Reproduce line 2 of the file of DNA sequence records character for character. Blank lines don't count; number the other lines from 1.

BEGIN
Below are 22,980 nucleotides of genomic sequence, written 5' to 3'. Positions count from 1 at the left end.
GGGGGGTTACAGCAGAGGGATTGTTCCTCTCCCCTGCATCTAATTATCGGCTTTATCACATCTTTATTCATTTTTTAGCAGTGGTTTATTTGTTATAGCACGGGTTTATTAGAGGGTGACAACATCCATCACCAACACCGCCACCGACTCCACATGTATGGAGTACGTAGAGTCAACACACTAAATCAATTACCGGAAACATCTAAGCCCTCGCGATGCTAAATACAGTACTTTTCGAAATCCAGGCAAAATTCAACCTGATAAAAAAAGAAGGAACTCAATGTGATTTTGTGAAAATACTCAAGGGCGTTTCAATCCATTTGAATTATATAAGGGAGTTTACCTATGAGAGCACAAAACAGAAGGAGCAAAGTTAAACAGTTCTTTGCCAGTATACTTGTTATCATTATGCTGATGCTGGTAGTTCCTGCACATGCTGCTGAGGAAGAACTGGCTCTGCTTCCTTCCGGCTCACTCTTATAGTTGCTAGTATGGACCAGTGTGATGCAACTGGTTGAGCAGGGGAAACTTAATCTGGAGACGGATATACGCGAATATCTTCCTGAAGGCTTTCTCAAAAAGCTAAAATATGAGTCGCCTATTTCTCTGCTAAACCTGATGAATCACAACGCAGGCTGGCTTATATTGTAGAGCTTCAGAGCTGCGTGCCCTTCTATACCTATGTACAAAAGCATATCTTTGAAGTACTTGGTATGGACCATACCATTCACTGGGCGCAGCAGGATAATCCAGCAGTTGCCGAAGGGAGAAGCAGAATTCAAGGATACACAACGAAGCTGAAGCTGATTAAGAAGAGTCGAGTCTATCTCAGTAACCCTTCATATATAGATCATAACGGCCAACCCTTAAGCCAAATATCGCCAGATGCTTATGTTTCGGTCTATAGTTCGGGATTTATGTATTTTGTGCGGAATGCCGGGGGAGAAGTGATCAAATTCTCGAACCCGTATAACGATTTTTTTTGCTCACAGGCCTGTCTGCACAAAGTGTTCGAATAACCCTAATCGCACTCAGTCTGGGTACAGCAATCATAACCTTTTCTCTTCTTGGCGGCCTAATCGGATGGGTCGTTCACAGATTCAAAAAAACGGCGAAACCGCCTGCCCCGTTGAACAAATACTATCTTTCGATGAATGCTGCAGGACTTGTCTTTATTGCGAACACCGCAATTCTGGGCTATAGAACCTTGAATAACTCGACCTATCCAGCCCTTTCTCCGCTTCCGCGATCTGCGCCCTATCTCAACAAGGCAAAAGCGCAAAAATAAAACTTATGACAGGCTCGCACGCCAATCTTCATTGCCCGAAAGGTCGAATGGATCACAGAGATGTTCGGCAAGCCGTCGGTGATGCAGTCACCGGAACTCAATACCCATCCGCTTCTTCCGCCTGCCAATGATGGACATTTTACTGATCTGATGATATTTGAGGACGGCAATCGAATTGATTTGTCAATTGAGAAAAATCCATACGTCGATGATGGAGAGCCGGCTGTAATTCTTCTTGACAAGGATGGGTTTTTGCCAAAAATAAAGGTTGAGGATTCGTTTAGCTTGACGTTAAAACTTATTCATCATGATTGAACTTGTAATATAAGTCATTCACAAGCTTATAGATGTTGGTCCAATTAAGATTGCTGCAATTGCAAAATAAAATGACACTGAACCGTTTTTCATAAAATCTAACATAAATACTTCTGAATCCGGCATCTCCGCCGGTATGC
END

GGGGGGTTACAGCAGAGGGATTGTTCCTCTCCCCTGCATCTAATTATCGGCTTTATCACATCTTTATTCATTTTTTAGCAGTGGTTTATTTGTTATAGCACGGGTTTATTAGAGGGTGACAACATCCATCACCAACACCGCCACCGACTCCACATGTATGGAGTACGTAGAGTCAACACACTAAATCAATTACCGGAAACATCTAAGCCCTCGCGATGCTAAATACAGTACTTTTCGAAATCCAGGCAAAATTCAACCTGATAAAAAAAGAAGGAACTCAATGTGATTTTGTGAAAATACTCAAGGGCGTTTCAATCCATTTGAATTATATAAGGGAGTTTACCTATGAGAGCACAAAACAGAAGGAGCAAAGTTAAACAGTTCTTTGCCAGTATACTTGTTATCATTATGCTGATGCTGGTAGTTCCTGCACATGCTGCTGAGGAAGAACTGGCTCTGCTTCCTTCCGGCTCACTCTTATAGTTGCTAGTATGGACCAGTGTGATGCAACTGGTTGAGCAGGGGAAACTTAATCTGGAGACGGATATACGCGAATATCTTCCTGAAGGCTTTCTCAAAAAGCTAAAATATGAGTCGCCTATTTCTCTGCTAAACCTGATGAATCACAACGCAGGCTGGCTTATATTGTAGAGCTTCAGAGCTGCGTGCCCTTCTATACCTATGTACAAAAGCATATCTTTGAAGTACTTGGTATGGACCATACCATTCACTGGGCGCAGCAGGATAATCCAGCAGTTGCCGAAGGGAGAAGCAGAATTCAAGGATACACAACGAAGCTGAAGCTGATTAAGAAGAGTCGAGTCTATCTCAGTAACCCTTCATATATAGATCATAACGGCCAACCCTTAAGCCAAATATCGCCAGATGCTTATGTTTCGGTCTATAGTTCGGGATTTATGTATTTTGTGCGGAATGCCGGGGGAGAAGTGATCAAATTCTCGAACCCGTATAACGATTTTTTTTGCTCACAGGCCTGTCTGCACAAAGTGTTCGAATAACCCTAATCGCACTCAGTCTGGGTACAGCAATCATAACCTTTTCTCTTCTTGGCGGCCTAATCGGATGGGTCGTTCACAGATTCAAAAAAACGGCGAAACCGCCTGCCCCGTTGAACAAATACTATCTTTCGATGAATGCTGCAGGACTTGTCTTTATTGCGAACACCGCAATTCTGGGCTATAGAACCTTGAATAACTCGACCTATCCAGCCCTTTCTCCGCTTCCGCGATCTGCGCCCTATCTCAACAAGGCAAAAGCGCAAAAATAAAACTTATGACAGGCTCGCACGCCAATCTTCATTGCCCGAAAGGTCGAATGGATCACAGAGATGTTCGGCAAGCCGTCGGTGATGCAGTCACCGGAACTCAATACCCATCCGCTTCTTCCGCCTGCCAATGATGGACATTTTACTGATCTGATGATATTTGAGGACGGCAATCGAATTGATTTGTCAATTGAGAAAAATCCATACGTCGATGATGGAGAGCCGGCTGTAATTCTTCTTGACAAGGATGGGTTTTTGCCAAAAATAAAGGTTGAGGATTCGTTTAGCTTGACGTTAAAACTTATTCATCATGATTGAACTTGTAATATAAGTCATTCACAAGCTTATAGATGTTGGTCCAATTAAGATTGCTGCAATTGCAAAATAAAATGACACTGAACCGTTTTTCATAAAATCTAACATAAATACTTCTGAATCCGGCATCTCCGCCGGTATGC